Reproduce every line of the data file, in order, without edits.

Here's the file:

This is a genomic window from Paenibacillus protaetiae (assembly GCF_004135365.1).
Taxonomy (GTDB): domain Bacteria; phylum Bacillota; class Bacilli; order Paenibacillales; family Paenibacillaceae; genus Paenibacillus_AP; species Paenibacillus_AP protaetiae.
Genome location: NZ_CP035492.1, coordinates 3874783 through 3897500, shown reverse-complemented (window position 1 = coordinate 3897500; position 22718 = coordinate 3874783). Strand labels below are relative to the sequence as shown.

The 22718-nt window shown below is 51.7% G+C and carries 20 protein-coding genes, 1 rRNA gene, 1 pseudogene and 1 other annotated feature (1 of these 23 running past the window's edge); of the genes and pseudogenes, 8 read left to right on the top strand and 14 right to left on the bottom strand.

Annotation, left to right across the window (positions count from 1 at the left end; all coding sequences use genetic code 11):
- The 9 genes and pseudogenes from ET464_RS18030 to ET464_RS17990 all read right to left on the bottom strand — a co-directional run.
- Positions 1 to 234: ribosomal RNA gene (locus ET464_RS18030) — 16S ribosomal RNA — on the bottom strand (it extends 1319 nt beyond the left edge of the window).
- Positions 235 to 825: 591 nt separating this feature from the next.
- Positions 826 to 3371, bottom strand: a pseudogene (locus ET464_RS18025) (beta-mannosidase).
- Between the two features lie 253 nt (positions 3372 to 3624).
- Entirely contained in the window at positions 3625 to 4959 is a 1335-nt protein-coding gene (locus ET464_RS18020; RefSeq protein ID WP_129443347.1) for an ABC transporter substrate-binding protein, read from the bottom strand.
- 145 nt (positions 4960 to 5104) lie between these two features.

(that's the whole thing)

This is a genomic window from Paenibacillus protaetiae (assembly GCF_004135365.1).
Taxonomy (GTDB): domain Bacteria; phylum Bacillota; class Bacilli; order Paenibacillales; family Paenibacillaceae; genus Paenibacillus_AP; species Paenibacillus_AP protaetiae.
Genome location: NZ_CP035492.1, coordinates 3874783 through 3897500, shown reverse-complemented (window position 1 = coordinate 3897500; position 22718 = coordinate 3874783). Strand labels below are relative to the sequence as shown.

The 22718-nt window shown below is 51.7% G+C and carries 20 protein-coding genes, 1 rRNA gene, 1 pseudogene and 1 other annotated feature (1 of these 23 running past the window's edge); of the genes and pseudogenes, 8 read left to right on the top strand and 14 right to left on the bottom strand.

Annotation, left to right across the window (positions count from 1 at the left end; all coding sequences use genetic code 11):
- The 9 genes and pseudogenes from ET464_RS18030 to ET464_RS17990 all read right to left on the bottom strand — a co-directional run.
- Positions 1 to 234: ribosomal RNA gene (locus ET464_RS18030) — 16S ribosomal RNA — on the bottom strand (it extends 1319 nt beyond the left edge of the window).
- Positions 235 to 825: 591 nt separating this feature from the next.
- Positions 826 to 3371, bottom strand: a pseudogene (locus ET464_RS18025) (beta-mannosidase).
- Between the two features lie 253 nt (positions 3372 to 3624).
- Entirely contained in the window at positions 3625 to 4959 is a 1335-nt protein-coding gene (locus ET464_RS18020; RefSeq protein ID WP_129443347.1) for an ABC transporter substrate-binding protein, read from the bottom strand.
- 145 nt (positions 4960 to 5104) lie between these two features.